• WhaleWisdom: Herb uses WhaleWisdom to figure out who's coming into and out of positions in stocks of interest. "There's a surprising amount here for free, which I shouldn't say... because now they'll start charging for it."
  • Kailash Concepts: According to Herb, Kailash has fantastic quant tools and innovative research.
  • New Constructs: Herb loves the quant tools. He notes, "the free research is out-of-the box. I've trialed the paid service and would keep it in the mix if I could afford it. 
  • Bedrock AI: "Bedrock AI is a brilliant screening tool to help QUICKLY sift through filings to help avoid or spot unpleasant surprises in longs while helping to jumpstart the process of finding shorts. It has rapidly become a valuable part of my toolbox."

I've picked up a few since then from the broader list published by Bedrock AI...

And after re-reviewing my list, I realize perhaps the most important tool I use is missing... and that's because it's probably the most obvious: a Google search.

Truth is, much of what I want and need is in the public domain – if it's there to be found, I can generally find it.

The various AI tools supercharge the process with speed and help to quickly spot items I might otherwise miss.

I also should have included corporate investor relations websites. Like Google, they're so obvious they're easy to miss, yet I use them daily.

They can help provide a good feel and flavor of a company's approach to investors... whether they're over-the-top promotional or bare bones.

I'm generally looking for 'events and presentations,' assuming the investors relations sites hold them...

Presentations, especially if the company holds investor days, can be can great way to get a quick overview of the company.

And better yet if you can compare what management has said in prior years. That's where a service like Sentieo comes in, and where putting together these puzzles can get fun... searching for words, phrases, and numbers they might have used one year – or quarter – but not the next.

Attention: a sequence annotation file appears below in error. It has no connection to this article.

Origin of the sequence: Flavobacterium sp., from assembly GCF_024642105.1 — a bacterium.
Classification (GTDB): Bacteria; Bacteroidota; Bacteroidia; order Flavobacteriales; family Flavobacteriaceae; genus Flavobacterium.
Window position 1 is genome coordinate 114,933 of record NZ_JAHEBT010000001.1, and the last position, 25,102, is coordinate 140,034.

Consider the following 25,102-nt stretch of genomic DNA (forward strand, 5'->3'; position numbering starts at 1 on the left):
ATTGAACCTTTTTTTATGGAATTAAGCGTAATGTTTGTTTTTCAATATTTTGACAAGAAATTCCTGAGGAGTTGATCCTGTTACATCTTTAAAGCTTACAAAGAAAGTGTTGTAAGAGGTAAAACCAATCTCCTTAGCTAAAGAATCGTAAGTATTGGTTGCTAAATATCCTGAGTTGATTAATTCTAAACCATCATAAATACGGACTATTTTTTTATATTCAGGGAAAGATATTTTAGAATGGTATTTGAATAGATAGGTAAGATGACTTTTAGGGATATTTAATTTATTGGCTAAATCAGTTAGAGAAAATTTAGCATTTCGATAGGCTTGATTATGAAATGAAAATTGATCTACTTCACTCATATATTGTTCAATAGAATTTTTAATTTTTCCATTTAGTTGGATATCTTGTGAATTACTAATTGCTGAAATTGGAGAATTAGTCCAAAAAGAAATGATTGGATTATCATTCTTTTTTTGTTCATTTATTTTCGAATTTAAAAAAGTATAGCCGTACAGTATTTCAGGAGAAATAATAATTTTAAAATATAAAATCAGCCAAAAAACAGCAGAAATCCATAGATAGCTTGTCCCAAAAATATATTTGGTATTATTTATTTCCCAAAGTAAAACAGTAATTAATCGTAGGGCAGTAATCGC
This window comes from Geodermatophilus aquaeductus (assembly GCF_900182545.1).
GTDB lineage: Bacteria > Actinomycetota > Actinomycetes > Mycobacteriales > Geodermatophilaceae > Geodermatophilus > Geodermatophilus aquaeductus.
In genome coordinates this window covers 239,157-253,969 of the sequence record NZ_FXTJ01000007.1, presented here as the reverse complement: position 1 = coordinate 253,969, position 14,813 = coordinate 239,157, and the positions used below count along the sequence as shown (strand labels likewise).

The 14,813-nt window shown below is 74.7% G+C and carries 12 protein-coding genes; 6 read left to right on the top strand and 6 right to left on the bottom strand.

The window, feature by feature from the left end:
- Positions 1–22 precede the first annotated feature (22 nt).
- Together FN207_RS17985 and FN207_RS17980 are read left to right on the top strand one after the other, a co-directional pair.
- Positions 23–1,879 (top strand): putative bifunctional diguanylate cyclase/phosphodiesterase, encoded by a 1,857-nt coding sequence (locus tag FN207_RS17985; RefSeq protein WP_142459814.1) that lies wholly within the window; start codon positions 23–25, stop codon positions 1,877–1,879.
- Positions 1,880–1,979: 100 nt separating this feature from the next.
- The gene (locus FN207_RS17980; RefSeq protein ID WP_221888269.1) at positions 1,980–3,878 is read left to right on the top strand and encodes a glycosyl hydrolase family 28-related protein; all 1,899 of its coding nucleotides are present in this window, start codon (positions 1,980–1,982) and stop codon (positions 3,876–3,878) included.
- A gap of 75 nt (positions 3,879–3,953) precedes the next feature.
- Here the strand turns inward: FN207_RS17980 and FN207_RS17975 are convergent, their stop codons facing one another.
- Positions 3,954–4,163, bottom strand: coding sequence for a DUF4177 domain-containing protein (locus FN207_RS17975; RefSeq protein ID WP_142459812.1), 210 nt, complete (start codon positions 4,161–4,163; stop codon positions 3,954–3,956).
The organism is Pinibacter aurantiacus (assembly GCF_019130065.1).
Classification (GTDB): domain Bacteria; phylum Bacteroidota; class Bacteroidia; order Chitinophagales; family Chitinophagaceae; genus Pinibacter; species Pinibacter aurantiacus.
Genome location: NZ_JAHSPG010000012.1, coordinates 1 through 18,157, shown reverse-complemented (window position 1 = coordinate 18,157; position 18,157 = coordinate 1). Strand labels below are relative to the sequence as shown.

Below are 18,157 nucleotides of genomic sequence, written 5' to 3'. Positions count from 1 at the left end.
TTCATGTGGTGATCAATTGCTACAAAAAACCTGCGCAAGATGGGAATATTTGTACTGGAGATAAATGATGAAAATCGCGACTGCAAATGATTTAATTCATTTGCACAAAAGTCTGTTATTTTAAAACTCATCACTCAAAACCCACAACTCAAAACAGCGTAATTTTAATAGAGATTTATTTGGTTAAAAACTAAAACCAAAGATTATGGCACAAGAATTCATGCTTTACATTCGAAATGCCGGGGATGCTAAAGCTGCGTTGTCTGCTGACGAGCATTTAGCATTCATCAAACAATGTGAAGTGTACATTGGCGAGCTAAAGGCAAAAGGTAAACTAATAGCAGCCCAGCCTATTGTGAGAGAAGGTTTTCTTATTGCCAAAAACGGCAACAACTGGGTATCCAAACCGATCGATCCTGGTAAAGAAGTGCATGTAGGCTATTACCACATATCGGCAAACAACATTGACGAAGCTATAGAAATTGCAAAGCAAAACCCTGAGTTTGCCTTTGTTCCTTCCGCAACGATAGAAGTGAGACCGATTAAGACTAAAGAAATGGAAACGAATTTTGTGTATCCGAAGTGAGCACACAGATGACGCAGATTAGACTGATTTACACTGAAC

It's all part of the mosaic.

Of course, while they're few and far between, there are always companies like Expeditors International of Washington (EXPD)...

Its IR website doesn't include events and presentations because the company doesn't do quarterly analyst calls or appear at investor meetings or hold analyst days. It does answer quarterly questions, but only in writing and via an 8-K SEC filing.

For what it's worth, as you can see in the chart below, not kowtowing to Wall Street hasn't hurt the company...

Expeditors International of Washington has a great balance sheet, rising dividends, and sliding shares outstanding. It really is a company, via its asset-light model as a freight forwarder, that has nothing better to do with its cash.

This is a case where slow and steady just keeps winning the race.

As always, feel free to reach out via e-mail by clicking here. I look forward to hearing from you.


Herb Greenberg
September 6, 2022

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Herb Greenberg

Herb Greenberg is a senior editor at Empire Financial Research. Previously, he was the co-founder of Pacific Square Research and Greenberg Meritz Research & Analytics – both independent, short-biased investment research firms. Greenberg spent more than 40 years as a financial journalist at some of the country's leading newspapers, websites, and broadcast media, where he covered almost every industry. He served as senior stocks commentator at CNBC and was financial correspondent at the Chicago Tribune. He also spent 10 years as the daily business columnist for the San Francisco Chronicle, during which time he started his five-year run as Fortune's monthly Against the Grain columnist and was the morning business reporter for San Francisco's KRON-TV. When the Internet and online media were still emerging, Greenberg was one of the first mainstream journalists to make the shift online, when he became senior columnist at TheStreet. He later shifted to the same role at MarketWatch. When Dow Jones bought out MarketWatch, he added a weekend investor column for the Wall Street Journal to the mix. Earlier in his career, Greenberg was a reporter at Crain's Chicago Business and a business reporter for the St. Paul Pioneer Press. He also spent a year as an analyst at a risk arbitrage firm. Greenberg holds a bachelor's degree in journalism from the University of Miami and completed the Herbert J. Davenport Fellowship at the University of Missouri.